July 13, 2012 / 10:51 PM / 7 years ago

Argentine wheat sowing slowed by cold, dry weather

* CBOT wheat prices rise for four straight weeks
    * Adverse global crop weather fans supply worries
    * Argentine growers shy from wheat to avoid export curbs

    By Hugh Bronstein
    BUENOS AIRES, July 13 (Reuters) - Dry, cold weather slowed
Argentine wheat planting last week as farmers struggled to
penetrate their frost-covered fields, the government said on
Friday, further complicating a season marked by low output
expectations.
    Argentina is the world's No. 6 wheat exporter and principal
supplier to neighboring Brazil. But plantings are set to fall 17
percent versus the previous crop year to 3.82 million hectares.
    Argentine farmers are shifting to growing barley to avoid
export curbs that the government puts on wheat. They say the
curbs, meant to ensure ample domestic food supplies, hurt
profits by reducing competition among exporters.
    "The lack of rain over the last seven days was aggravated by
low temperatures and frost throughout Buenos Aires province,"
the Agriculture Ministry said in its weekly crop report.
    Buenos Aires accounts for more than half of Argentina's
total wheat output. In the district of Bragado, in the northern
part of the province, "frosts have delayed the advance in the
planting of winter wheat," the report said.
    Chicago Board of Trade wheat prices have risen for four
straight weeks, up 38.1 percent in that period, as adverse crop
weather in major producers such as the United States and
Australia fans supply worries.  
    The USDA forecasts Argentina's wheat production in the
2012/13 crop year at 12.0 million tonnes, down from 14.5 million
tonnes the year before.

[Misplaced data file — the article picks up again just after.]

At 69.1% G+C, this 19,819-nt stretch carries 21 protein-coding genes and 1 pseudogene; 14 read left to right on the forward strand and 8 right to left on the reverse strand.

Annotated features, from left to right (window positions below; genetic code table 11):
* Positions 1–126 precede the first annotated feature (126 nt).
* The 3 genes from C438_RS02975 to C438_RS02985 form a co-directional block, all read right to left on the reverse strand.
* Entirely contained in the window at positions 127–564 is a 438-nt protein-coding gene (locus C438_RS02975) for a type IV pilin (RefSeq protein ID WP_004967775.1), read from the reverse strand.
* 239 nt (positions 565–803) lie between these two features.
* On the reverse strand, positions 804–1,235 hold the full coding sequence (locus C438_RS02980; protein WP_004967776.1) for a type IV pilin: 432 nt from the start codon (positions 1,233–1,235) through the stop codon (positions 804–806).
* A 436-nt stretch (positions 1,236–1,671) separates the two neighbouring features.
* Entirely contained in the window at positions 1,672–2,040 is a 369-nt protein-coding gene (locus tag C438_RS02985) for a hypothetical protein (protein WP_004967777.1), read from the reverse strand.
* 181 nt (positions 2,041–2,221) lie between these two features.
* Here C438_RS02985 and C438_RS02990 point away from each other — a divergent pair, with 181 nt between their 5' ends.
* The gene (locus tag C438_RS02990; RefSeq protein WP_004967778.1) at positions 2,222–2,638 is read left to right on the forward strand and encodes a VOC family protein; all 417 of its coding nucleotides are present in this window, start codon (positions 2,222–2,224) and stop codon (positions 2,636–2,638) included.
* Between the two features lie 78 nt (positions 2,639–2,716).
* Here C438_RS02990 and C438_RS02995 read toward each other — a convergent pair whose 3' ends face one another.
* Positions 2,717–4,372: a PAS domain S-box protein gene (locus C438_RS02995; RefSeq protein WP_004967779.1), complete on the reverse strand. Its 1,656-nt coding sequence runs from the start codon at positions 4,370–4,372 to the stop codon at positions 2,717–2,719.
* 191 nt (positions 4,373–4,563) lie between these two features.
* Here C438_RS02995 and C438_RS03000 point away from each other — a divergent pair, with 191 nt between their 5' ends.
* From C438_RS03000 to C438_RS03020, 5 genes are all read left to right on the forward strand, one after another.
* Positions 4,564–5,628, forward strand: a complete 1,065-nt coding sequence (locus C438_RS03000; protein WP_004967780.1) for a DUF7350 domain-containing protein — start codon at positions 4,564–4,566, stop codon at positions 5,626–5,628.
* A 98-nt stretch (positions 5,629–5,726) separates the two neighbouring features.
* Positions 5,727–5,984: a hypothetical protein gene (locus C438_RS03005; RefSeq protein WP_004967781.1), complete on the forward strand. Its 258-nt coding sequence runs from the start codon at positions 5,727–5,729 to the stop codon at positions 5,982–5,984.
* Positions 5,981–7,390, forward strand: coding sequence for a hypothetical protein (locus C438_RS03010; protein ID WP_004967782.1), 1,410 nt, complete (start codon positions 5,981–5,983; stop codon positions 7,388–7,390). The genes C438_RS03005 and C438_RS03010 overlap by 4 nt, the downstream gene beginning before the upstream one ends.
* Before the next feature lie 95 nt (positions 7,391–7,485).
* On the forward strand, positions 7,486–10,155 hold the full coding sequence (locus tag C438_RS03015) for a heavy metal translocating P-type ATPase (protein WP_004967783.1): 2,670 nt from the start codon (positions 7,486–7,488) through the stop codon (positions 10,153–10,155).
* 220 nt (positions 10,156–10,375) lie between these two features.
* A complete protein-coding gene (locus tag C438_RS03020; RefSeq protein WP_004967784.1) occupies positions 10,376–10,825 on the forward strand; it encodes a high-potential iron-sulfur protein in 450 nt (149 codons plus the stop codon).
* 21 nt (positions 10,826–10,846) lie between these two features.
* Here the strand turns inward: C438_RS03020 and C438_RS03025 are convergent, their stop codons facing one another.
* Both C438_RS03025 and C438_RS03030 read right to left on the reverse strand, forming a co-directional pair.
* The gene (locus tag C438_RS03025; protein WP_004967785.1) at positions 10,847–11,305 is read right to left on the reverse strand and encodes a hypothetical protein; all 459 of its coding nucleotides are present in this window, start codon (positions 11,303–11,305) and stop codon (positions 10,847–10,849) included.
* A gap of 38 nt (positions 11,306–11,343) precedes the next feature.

The farm sector is a key source of revenue as Argentina's
economic growth slows under the weight of Europe's debt crisis.
    But the United Nations expects global food demand to double
by 2050 as world population hits 9 billion. Argentina, which
boasts a fertile Pampas grains belt bigger than the size of
France, will be key to feeding an increasingly hungry world.
    
 
     
    Argentina, the world No. 3 soybean exporter, suffered a
six-week drought in the December-January dog days of the
Southern Hemisphere summer. The heat wave struck just as 2011/12
soy and corn plants were in their most delicate stage of
flowering.
    The dry spell melted original expectations of a bumper crop
and heavy May rains swamped some fields in Buenos Aires
province, bogging down harvesting combines and forcing farmers
to leave their late-seeded soy to rot.
    Collection has been completed in the Bolivar district of
Buenos Aires and only 1 percent is left to be harvested around
the town of General Viamonte, "where yields have generally come
in under expectations," the government report said.
    "In the district of Pehuajo there is excessive moisture," it
said. "The harvest will not be able to advance there."
    Chicago Board of Trade soybean futures rose on Friday as
heat and drought continued to eat away at U.S. crop prospects. 
    Argentina is also the world's No. 2 corn exporter and the
government estimates this season's production at 20.1 million
tonnes after the drought dashed early expectations of a 2011/12
crop well over the 23 million tonnes harvested in 2010/11. 
          

 (Additional reporting By Maximilian Heath; editing by Jim
Marshall)
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